Bipolar ThoughtsDepressionPersonal Relationships


It is an interesting and difficult and sad part of life when something happens to drive a wedge into a relationship.

The wedge could be driven by a controversial conversation, maybe the usage (abuse) of a substance, disagreement about friends or even dating an enemy, bad habits, who knows. There are a million things that can do it and eventually it usually leads to the demise of the relationship. But until then, it becomes a huge uncomfortable impediment to your relationship.

Making everyone in your life aware that you are Bipolar is like throwing a massive wedge in every relationship you have.

It becomes clear very quickly (often because people feel the need to tell you) that everyone is treating you differently. The phrase I wish never existed is “walking on eggshells”, because about 30 people have said this to me over the last few years. And it seems a simple enough premise, if you don’t upset the bipolar, he/she won’t get depressed or anxious. And this is the real deal right here: if they commit suicide it won’t be because of some bad news I told them*.

*I’m gonna follow this gem up in a minute

And that’s fine, to an extent. Although admittedly, it holds much less validity when you then tell the bipolar that you are doing that. It tends to then become an obsession for me about who is hiding what and why is everyone lying and I can no longer trust anyone and my experience is now somehow invalid.

But, you don’t actually know what will cause my depression or anxiety, because I don’t know what will. This barrier that was created as a protection probably isn’t doing much beyond diminishing our relationship. And the big fear, suicidal ideation, for me at least has never been triggered by something someone said or even an event that occurred. The seeds are sown deep and the causes are probably pretty well known.

And please, let’s just call this what it is, selfishness. I get it, believe me. No one wants to feel like they were somehow a cause. And that is really what is so painful about suicide is that everyone feels guilty to some level; I should’ve been there, I should’ve seen this coming, I should’ve done more, I shouldn’t have done that. But that is really about you, and not about me. If you really feel like you caused my suicide then you have an inflated ego about your living space inside my head. Maybe I should be the one walking on eggshells about you.

But, to be fair, a lot of bipolars, including myself, have problems with stress. We get stressed out. Of course, that isn’t unique to bipolars, but it is obviously a valid concern. And it is also true that the weight of serious stress can feel crushing. And it is also true that bipolars tend to have obsessive ideation (I have laid out many of my obsessions in previous essays) and obsessing about stress can be stressful. This is all undeniable stuff. And it is a reality that these types of stressors can certainly lead to anxiety and depression. I won’t lie here just to push some sort of ‘treat me normal’ agenda.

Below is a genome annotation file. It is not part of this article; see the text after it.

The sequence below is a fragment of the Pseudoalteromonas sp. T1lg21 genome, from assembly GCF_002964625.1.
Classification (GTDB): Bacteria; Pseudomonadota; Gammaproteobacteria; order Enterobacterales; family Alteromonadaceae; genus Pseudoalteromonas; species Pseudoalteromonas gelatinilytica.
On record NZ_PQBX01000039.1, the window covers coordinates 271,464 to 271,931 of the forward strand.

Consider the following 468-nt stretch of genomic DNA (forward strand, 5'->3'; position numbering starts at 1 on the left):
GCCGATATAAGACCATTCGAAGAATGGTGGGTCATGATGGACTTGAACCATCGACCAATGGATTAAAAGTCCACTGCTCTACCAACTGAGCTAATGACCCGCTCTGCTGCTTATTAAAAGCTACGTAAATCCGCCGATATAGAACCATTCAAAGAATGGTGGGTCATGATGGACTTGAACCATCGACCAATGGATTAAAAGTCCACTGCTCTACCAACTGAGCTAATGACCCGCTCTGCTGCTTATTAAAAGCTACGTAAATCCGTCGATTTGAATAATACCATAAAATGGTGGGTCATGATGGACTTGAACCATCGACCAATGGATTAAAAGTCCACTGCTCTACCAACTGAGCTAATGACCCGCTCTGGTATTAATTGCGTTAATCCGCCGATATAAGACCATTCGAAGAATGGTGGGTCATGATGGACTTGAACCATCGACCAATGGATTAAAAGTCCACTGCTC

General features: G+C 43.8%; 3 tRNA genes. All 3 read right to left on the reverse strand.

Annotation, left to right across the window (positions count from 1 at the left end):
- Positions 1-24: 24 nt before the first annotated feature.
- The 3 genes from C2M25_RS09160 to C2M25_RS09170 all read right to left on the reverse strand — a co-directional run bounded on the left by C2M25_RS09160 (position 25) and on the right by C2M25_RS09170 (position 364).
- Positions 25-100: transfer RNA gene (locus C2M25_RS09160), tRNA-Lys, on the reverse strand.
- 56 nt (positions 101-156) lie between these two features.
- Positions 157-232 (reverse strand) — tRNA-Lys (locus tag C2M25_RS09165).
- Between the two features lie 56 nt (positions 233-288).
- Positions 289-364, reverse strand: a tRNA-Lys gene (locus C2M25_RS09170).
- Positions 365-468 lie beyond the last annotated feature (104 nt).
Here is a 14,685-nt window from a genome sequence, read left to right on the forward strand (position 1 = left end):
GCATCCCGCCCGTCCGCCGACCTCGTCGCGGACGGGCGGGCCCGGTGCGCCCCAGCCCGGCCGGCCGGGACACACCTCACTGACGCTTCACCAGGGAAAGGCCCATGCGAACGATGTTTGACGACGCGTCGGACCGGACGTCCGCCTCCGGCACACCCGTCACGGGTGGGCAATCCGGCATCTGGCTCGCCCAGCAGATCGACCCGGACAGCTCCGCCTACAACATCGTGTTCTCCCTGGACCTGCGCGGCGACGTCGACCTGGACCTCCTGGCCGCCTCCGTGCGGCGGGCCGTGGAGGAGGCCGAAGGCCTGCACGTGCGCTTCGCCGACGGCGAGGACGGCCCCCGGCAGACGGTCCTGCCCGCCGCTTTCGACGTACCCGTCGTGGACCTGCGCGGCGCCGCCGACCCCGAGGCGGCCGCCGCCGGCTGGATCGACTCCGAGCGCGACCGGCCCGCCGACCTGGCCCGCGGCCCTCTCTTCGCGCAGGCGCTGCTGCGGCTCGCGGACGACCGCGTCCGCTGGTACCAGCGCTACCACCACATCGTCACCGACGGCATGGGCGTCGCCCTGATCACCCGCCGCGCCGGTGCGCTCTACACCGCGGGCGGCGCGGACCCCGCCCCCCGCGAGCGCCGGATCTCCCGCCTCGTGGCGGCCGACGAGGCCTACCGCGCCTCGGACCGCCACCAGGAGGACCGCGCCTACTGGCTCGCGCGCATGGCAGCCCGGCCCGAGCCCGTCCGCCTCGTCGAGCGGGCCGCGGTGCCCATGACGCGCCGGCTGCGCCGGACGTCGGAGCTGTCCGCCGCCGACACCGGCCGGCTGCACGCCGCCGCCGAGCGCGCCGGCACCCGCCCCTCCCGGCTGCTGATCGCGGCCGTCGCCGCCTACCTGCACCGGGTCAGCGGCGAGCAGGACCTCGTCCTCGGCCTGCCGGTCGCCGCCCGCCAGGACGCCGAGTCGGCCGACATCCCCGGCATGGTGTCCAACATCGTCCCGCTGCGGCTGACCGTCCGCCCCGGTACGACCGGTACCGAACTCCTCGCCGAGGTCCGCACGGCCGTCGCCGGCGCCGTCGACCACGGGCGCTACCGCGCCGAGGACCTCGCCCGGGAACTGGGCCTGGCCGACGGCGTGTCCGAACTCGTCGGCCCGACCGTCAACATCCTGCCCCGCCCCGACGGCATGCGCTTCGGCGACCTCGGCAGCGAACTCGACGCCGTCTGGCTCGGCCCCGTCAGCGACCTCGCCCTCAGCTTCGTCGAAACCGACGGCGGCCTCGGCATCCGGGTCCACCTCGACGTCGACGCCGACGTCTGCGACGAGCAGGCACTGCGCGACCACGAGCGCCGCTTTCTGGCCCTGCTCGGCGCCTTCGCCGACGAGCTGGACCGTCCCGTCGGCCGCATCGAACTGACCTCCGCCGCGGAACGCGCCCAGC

However, I feel like I should more clearly define some mood states and tell you why they are not emotions. Terminology in mental health can be a nightmare (and I’ve also blogged about this before as well), and having to deal with a mood state of depression is very different from the emotion of depressed. And the triggers or causes of these things are very different. There is no real good explanation to this but think of it this way, short term stress doesn’t cause long term depression.

Now maybe you spidey-sense went off there. Does long term stress cause long term depression? Simplest answer? Yes. Things like a lost job or death in the family or long term money problems or other very difficult long term stressors can certainly contribute significantly to depression.

Here is the ironic part: these are not the issues people tend to ‘walk on eggshells’ around me about. And here is the clincher, I feel those stressors regardless of how light your steps are.

Someone telling me I’m an asshole, fighting with me, telling me I messed up really bad, telling me I’m not doing a good job, things like that are short term stress. They might upset me, cause me to have a bad day, maybe even make me emotionally depressed for a couple days. But if you honestly think that eight weeks from now I will be thinking of my demise because we got into a spat, well then I’m not sure which one of us is more out of touch.

These wedges in my relationships due to my illness, they really aren’t helpful. And if I can feel them, or if I know they are there it is actually much worse. You want to turn short term stress into long term stress? Avoid telling me I’m being a jerk today and instead tell me that the dynamic of our relationship is permanently altered due to a condition that I did nothing to contract and am working very diligently to counteract.

The wedge is fear, whether it is selfish or altruistic. It comes from not knowing how to deal with me and not knowing how much control and power you have. It is better to just not rock the boat, right? Sure! Unless you’re mooring that boat to a giant obstacle and letting it stagnant, that is.